19. 19. Respondent Characteristics Gender (n=1,616) Value (%) Education (n=1,626) Value (%) Male 70.5 High school or less 5.1 Female 28.5 Some college 21.8 Other 0.2 Associates degree 7.6 I prefer not to answer 0.7 Bachelor's degree 30.3 Age (years) (n=1,598) Graduate degree 33.9 18 to 24 2.3 I prefer not to answer 1.3 25 to 34 10.6 Health (n=1,622) 35 to 44 19.9 Poor 2.0 45 to 54 20.1 Fair 10.4 55 to 64 27.9 Good 34.0 65 or older 19.2 Very good 37.4 Ethnicity (n=1,623) Excellent 15.7 American Indian or Alaska Native 0.7 I prefer not to answer 0.6 Asian 4.1 Do you have any physical limitations that make riding a standard bicycle difficult for you? (n=1,623) Black or African American 1.3 White or Caucasian 85.4 Hispanic or Latino/a 2.3 Yes 28.7 Other 2.4 No 69.7 Prefer not to say 3.8 I prefer not to answer 1.7
  20. 20. Barriers that Limited Cycling Before Purchasing an E-bike (Gender,Age, Physical Limitation) 0 10 20 30 40 50 60 70 Hills Distances too far Sweaty Too slow Issues carrying kids cargo Not physically able Weather conditions My safety Other people relied on me to take my car Storing or securing % Male Female < 55 ≥ 55 Physical Limitation No Physical Limitation
  21. 21. 0% 10% 20% 30% 40% 50% 60% Hills Distances too far Sweaty Too slow Issues carrying kids cargo Weather conditions Not physically able No Barriers My safety Other people relied on me to take my car Storing or securing NonWhite White Low Income HH High Income HH Barriers that Limited Cycling Before Purchasing an E-bike (Race and Household Income)
  22. 22. Motivations for Purchasing an E-bike (Gender, Age and Physical Limitation) 0 10 20 30 40 50 60 Male Female <55 ≥ 55 Physical limitation No Physical limitation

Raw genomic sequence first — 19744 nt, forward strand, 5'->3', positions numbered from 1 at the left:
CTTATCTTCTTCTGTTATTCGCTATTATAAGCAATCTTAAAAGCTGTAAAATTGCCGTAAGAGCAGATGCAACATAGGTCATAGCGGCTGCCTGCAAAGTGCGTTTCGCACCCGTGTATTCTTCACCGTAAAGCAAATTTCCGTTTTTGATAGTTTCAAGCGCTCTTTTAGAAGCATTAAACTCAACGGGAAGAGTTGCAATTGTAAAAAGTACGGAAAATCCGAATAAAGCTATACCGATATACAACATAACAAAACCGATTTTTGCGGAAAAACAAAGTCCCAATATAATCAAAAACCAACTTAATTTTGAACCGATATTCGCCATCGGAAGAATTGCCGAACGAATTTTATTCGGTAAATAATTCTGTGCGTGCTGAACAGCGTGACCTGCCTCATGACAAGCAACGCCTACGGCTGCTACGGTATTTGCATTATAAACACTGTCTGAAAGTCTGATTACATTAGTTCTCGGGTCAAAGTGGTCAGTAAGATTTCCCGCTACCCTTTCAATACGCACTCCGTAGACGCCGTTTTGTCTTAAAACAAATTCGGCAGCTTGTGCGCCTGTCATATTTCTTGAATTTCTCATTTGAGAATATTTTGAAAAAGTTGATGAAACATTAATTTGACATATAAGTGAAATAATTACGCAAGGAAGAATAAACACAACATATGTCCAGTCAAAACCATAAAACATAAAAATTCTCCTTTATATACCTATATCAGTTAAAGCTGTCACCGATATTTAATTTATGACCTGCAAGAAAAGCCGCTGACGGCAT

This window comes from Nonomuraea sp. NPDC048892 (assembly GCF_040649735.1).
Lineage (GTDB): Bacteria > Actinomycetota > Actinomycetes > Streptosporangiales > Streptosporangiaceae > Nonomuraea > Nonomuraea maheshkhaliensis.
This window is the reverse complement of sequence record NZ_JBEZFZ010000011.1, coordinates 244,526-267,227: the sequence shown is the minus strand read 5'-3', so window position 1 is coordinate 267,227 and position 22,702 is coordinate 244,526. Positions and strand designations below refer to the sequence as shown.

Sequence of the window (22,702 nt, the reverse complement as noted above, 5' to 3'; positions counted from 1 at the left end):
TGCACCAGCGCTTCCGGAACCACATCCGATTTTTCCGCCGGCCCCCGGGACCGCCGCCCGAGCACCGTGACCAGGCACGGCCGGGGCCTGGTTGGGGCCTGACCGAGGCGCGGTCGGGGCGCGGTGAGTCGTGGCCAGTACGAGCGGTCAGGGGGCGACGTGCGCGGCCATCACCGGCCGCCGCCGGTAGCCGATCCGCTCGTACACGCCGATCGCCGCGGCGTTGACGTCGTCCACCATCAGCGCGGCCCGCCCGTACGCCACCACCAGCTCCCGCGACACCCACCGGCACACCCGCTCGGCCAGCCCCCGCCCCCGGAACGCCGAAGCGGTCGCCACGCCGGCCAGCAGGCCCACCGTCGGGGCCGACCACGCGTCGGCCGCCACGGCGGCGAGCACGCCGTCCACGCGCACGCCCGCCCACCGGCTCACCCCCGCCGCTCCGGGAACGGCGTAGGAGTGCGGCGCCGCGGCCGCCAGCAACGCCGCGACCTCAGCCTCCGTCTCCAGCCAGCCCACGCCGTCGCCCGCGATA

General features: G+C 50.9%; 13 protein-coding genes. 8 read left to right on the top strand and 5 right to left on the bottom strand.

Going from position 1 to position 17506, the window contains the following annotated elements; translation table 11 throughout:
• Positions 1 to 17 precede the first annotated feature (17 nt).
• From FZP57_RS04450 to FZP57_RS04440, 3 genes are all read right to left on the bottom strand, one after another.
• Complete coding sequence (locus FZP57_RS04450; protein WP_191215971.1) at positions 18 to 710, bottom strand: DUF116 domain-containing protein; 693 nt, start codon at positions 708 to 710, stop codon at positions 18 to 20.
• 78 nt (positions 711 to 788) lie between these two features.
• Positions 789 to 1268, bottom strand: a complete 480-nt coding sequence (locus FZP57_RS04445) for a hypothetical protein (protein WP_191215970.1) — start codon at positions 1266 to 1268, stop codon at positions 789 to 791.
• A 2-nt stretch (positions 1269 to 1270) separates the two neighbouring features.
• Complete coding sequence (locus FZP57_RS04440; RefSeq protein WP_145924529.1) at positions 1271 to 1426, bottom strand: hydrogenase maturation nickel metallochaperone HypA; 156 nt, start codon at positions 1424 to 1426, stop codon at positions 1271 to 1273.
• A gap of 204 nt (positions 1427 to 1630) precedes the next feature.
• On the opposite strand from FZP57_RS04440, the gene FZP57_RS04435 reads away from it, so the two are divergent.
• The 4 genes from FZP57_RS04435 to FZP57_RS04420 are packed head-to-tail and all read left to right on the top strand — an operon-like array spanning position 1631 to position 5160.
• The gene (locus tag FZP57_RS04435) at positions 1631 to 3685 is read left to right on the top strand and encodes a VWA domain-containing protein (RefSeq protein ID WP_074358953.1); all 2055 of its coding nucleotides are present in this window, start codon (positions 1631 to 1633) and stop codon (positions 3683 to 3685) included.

23. 23. 0% 5% 10% 15% 20% 25% 30% 35% NonWhite White LowIncome HighIncome Motivations for Purchasing an E-bike (Race and Household Income)
  24. 24. What is the main reason that you use your electric bike (purpose of trips)? Commute 24% Personal errands 20% Visiting friends/family 13% Entertainment 12% Recreation or exercise 31%
  25. 25. E-bike Used as Primary Mode by Respondent Characteristics 0 10 20 30 40 50 60 Commute Personal errands Visiting friends/family Entertainment Recreation or exercise % Male Female <55 ≥ 55 Physical Limitation No Physical Limitation
  26. 26. E-bike Used as Primary Mode by Respondent Characteristics 0 10 20 30 40 50 60 Commute Personal errands Visiting friends/family Entertainment Recreation or exercise % Male Female <55 ≥ 55 Physical Limitation No Physical Limitation
  27. 27. E-bike Used as Primary Mode by Respondent Characteristics 0 10 20 30 40 50 60 Commute Personal errands Visiting friends/family Entertainment Recreation or exercise % Male Female <55 ≥ 55 Physical Limitation No Physical Limitation
  28. 28. Bike Ridership Rates 4.3 6.2 19.3 14.7 30.3 25.1 35.6 6.3 18.2 12.4 19.3 8.3 0.9 1.8 5.8 42.3 49.2 0 10 20 30 40 50 60 PercentofRespondents Rode Standard Bicycle before Owning an E-bike Ride Standard Bicycle Now Ride E-Bike now